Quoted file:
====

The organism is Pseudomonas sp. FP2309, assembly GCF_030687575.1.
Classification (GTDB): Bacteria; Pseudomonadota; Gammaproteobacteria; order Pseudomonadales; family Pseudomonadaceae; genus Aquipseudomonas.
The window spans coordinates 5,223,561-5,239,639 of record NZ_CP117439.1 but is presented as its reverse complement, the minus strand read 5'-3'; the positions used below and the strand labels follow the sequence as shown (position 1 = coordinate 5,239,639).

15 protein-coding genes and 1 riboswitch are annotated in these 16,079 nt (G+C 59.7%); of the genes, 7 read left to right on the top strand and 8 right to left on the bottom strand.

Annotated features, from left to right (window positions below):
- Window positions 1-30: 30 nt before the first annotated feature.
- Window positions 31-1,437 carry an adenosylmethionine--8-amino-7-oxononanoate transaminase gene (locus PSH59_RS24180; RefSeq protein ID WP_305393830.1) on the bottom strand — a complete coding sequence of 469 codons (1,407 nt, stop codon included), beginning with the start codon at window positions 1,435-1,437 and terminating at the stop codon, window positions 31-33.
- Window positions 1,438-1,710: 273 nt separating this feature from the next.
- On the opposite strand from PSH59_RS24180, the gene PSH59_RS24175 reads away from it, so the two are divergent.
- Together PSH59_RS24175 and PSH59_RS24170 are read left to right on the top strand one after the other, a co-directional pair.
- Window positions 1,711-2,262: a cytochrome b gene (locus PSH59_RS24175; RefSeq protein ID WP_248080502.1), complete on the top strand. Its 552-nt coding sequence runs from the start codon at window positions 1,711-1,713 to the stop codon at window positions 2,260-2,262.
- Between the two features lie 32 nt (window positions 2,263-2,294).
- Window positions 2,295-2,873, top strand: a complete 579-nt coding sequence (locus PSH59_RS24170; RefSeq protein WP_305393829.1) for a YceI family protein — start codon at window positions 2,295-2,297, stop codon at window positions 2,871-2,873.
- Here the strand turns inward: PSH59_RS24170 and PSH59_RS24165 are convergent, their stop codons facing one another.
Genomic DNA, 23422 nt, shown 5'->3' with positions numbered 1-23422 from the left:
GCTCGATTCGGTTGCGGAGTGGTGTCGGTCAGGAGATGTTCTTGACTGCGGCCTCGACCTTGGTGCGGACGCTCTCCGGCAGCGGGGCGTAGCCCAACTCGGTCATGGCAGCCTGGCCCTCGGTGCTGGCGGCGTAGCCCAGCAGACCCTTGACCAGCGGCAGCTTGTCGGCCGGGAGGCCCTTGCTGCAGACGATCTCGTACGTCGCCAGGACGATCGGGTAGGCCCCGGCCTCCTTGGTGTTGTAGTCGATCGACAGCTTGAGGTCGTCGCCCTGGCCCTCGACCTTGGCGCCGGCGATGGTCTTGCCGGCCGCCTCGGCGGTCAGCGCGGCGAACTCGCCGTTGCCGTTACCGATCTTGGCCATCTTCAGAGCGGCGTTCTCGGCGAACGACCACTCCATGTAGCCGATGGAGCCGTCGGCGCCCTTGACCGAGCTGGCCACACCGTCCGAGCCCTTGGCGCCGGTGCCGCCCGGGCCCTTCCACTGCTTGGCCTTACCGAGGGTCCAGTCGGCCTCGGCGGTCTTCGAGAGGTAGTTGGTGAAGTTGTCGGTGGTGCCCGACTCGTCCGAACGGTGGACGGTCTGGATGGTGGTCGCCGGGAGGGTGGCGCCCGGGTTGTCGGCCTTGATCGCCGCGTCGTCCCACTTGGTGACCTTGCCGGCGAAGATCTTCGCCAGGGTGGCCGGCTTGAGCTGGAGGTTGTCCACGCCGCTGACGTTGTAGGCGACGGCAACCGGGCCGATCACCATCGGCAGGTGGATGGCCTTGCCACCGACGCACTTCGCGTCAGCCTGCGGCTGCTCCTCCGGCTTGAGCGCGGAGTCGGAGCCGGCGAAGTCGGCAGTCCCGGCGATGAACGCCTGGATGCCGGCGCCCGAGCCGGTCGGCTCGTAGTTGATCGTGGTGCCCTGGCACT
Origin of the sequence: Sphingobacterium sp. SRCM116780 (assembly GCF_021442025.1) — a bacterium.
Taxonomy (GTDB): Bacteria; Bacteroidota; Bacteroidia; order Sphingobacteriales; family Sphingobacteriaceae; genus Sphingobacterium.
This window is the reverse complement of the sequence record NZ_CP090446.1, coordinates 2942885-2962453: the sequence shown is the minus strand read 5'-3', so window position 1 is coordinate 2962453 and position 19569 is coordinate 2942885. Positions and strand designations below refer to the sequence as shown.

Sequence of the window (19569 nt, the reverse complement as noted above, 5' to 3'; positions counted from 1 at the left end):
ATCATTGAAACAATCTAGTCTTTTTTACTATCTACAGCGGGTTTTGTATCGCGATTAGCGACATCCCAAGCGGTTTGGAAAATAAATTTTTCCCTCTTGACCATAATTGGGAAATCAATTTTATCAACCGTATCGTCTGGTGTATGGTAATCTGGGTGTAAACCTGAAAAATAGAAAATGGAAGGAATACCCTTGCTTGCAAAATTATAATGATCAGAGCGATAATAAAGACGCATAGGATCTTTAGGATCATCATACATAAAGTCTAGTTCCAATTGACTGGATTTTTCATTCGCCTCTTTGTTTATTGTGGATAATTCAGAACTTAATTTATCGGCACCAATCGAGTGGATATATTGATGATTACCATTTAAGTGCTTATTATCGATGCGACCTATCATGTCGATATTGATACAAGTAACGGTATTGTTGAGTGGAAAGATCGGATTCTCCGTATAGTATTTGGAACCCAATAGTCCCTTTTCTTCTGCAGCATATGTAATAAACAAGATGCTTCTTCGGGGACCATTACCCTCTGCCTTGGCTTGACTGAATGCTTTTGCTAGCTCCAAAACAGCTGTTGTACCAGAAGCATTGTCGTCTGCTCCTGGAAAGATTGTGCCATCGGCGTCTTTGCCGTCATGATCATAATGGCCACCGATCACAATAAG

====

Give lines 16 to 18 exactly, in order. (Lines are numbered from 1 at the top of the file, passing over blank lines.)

GCTCGATTCGGTTGCGGAGTGGTGTCGGTCAGGAGATGTTCTTGACTGCGGCCTCGACCTTGGTGCGGACGCTCTCCGGCAGCGGGGCGTAGCCCAACTCGGTCATGGCAGCCTGGCCCTCGGTGCTGGCGGCGTAGCCCAGCAGACCCTTGACCAGCGGCAGCTTGTCGGCCGGGAGGCCCTTGCTGCAGACGATCTCGTACGTCGCCAGGACGATCGGGTAGGCCCCGGCCTCCTTGGTGTTGTAGTCGATCGACAGCTTGAGGTCGTCGCCCTGGCCCTCGACCTTGGCGCCGGCGATGGTCTTGCCGGCCGCCTCGGCGGTCAGCGCGGCGAACTCGCCGTTGCCGTTACCGATCTTGGCCATCTTCAGAGCGGCGTTCTCGGCGAACGACCACTCCATGTAGCCGATGGAGCCGTCGGCGCCCTTGACCGAGCTGGCCACACCGTCCGAGCCCTTGGCGCCGGTGCCGCCCGGGCCCTTCCACTGCTTGGCCTTACCGAGGGTCCAGTCGGCCTCGGCGGTCTTCGAGAGGTAGTTGGTGAAGTTGTCGGTGGTGCCCGACTCGTCCGAACGGTGGACGGTCTGGATGGTGGTCGCCGGGAGGGTGGCGCCCGGGTTGTCGGCCTTGATCGCCGCGTCGTCCCACTTGGTGACCTTGCCGGCGAAGATCTTCGCCAGGGTGGCCGGCTTGAGCTGGAGGTTGTCCACGCCGCTGACGTTGTAGGCGACGGCAACCGGGCCGATCACCATCGGCAGGTGGATGGCCTTGCCACCGACGCACTTCGCGTCAGCCTGCGGCTGCTCCTCCGGCTTGAGCGCGGAGTCGGAGCCGGCGAAGTCGGCAGTCCCGGCGATGAACGCCTGGATGCCGGCGCCCGAGCCGGTCGGCTCGTAGTTGATCGTGGTGCCCTGGCACT
Origin of the sequence: Sphingobacterium sp. SRCM116780 (assembly GCF_021442025.1) — a bacterium.
Taxonomy (GTDB): Bacteria; Bacteroidota; Bacteroidia; order Sphingobacteriales; family Sphingobacteriaceae; genus Sphingobacterium.